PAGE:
Local Tests and Trials Allow for Better Agronomic Advice

A large part of the success of any great operation comes through trial and error. The famous story goes, Edison failed to refine the light bulb (one of the few creations he merely refined but did not invent) so many times it took him 10,000 attempts to perfect it. However rather than accepting failure 9,999 times he is quoted as answering questions on his failures as rather: ‘I have not failed. I have just found 9,999 ways that do not work’.

We have all seen tests and results shown to us by sales people that claim their products really work! Just because a product works on one area one year doesn’t mean it will work there or anywhere else on a   different year. We also know that profit comes from having more bushels than expenses at the end of the year, so the question becomes what can we do differently this year to come out better than we have done in the past?

Every year I conduct multiple farm trials to learn how technology and products can benefit customers on their farms. Sometimes I see patterns and consistent results, and other times I don’t see much differences at all. The more trials I do, the more I learn. Technology has really helped gather useful information about these trials. With technology it’s simple to track the trials during the year and see yield differences at harvest.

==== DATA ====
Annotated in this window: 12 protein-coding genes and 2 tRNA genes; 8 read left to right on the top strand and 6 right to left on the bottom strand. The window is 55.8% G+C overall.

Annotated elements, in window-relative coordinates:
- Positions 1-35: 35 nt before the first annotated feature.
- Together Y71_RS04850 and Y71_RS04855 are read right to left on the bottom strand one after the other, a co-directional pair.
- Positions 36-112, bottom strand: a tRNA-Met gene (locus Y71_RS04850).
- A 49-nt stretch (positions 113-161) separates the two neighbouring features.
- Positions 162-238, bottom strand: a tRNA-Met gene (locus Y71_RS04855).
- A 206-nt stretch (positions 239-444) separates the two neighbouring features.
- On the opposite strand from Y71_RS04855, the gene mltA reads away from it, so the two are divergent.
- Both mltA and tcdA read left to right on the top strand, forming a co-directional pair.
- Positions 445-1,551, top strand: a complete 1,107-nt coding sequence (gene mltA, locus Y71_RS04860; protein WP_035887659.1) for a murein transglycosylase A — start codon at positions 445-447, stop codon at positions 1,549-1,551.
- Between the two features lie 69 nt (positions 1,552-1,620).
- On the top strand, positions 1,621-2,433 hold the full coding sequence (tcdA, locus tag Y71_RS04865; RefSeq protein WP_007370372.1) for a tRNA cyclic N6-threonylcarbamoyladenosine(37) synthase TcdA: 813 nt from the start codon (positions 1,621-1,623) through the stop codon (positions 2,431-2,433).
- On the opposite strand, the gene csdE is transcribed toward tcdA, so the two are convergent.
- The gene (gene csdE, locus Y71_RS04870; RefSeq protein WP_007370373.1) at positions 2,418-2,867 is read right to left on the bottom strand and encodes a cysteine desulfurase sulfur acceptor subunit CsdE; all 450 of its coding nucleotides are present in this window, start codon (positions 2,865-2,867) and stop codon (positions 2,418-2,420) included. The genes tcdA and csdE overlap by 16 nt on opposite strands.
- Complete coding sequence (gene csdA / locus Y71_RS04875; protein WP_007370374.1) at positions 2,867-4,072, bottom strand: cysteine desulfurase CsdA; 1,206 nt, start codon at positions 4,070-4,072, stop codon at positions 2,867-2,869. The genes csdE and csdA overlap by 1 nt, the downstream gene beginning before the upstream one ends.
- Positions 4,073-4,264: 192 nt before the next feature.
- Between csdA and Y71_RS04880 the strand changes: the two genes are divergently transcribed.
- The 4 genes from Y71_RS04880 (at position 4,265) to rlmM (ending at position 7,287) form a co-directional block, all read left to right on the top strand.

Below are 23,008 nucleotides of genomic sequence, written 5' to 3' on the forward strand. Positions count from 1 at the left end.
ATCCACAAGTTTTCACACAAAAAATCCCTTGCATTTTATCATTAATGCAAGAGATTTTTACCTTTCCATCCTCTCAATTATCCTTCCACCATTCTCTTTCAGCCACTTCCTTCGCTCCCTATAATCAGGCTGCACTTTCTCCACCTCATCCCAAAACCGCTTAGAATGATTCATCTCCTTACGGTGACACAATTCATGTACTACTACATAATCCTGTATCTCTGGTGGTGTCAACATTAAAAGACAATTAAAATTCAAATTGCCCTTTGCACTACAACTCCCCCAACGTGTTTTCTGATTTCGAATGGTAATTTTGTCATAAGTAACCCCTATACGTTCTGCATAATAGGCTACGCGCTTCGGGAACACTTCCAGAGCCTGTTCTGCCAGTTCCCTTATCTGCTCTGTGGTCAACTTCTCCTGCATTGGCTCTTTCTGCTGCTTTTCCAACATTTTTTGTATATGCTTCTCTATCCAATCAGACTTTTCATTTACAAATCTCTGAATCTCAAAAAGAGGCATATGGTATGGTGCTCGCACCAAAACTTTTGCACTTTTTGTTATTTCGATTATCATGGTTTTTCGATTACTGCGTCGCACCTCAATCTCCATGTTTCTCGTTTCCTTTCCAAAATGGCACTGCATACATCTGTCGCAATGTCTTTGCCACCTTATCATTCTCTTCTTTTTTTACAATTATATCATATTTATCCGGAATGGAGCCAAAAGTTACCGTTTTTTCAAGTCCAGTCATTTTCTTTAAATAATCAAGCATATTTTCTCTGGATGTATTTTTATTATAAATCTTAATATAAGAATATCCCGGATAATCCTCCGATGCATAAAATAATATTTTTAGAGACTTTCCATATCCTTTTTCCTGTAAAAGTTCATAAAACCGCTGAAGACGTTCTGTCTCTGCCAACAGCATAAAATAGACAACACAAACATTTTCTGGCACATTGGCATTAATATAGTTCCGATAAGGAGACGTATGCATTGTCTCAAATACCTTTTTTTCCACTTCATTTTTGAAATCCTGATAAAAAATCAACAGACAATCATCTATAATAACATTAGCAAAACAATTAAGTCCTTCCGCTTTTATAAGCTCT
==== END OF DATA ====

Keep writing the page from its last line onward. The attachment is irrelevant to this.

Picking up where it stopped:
Here are some of the trials we have going on this year: Nitrogen timing, rates, sources, and stabilizers; planting date trials; row spacing trials; weed control trials; fungicide trials; population trials; seed variety   trials; tillage trials; seed treatment trials; and trials with microbial products. We have already learned a lot this spring from GPS trials comparing the WAAS, TerraStar, and RTK correction systems.  Below are a few pictures of some trials we’re doing, and we look forward to sharing our results with you this fall. If you are interested in trying different products or farm practices on your operation, let us know and we can help you set up your own trials.

In this trial, we are using NK’s S20-T6 variety to compare how row spacing and weed competition affect canopy and yield. We will have weekly photos showing progress, and can already see that the plants are slightly   farther along on the 30” rows than the 15” rows. The 30” row beans were out of the ground a day sooner than the 15” rows, as the 1.5” spacing between plants (150k pop) helped with emergence compared to having 3” spacing  between plants on the 15” rows. The soybeans with the weed competition seem ok but the yield monitor will tell the true story.



This is a trial comparing fall custom applied anhydrous ammonia with spring sidedress urea. The whole field also received 45 lbs UAN with the pre-emerge herbicide program. We were able to track applications    using the AgLeader InCommand 1200 monitor and will be measuring yield with that monitor in a 9500 combine.



Farmers don’t make mistakes, they just leave test areas…or so I’ve been told. We planted this row in our test plot without first priming the meter on the electric drive row unit, so we had several feet of row before corn came out. When we planted soybeans in our plot about a month later we went back and filled in that row, giving us a good trial of corn planted April 25th compared to the same hybrid planted May 23rd. We will find out how planting date affects yield and moisture this fall. Right now that corn is V4 and V8.


– Andrew Tucker


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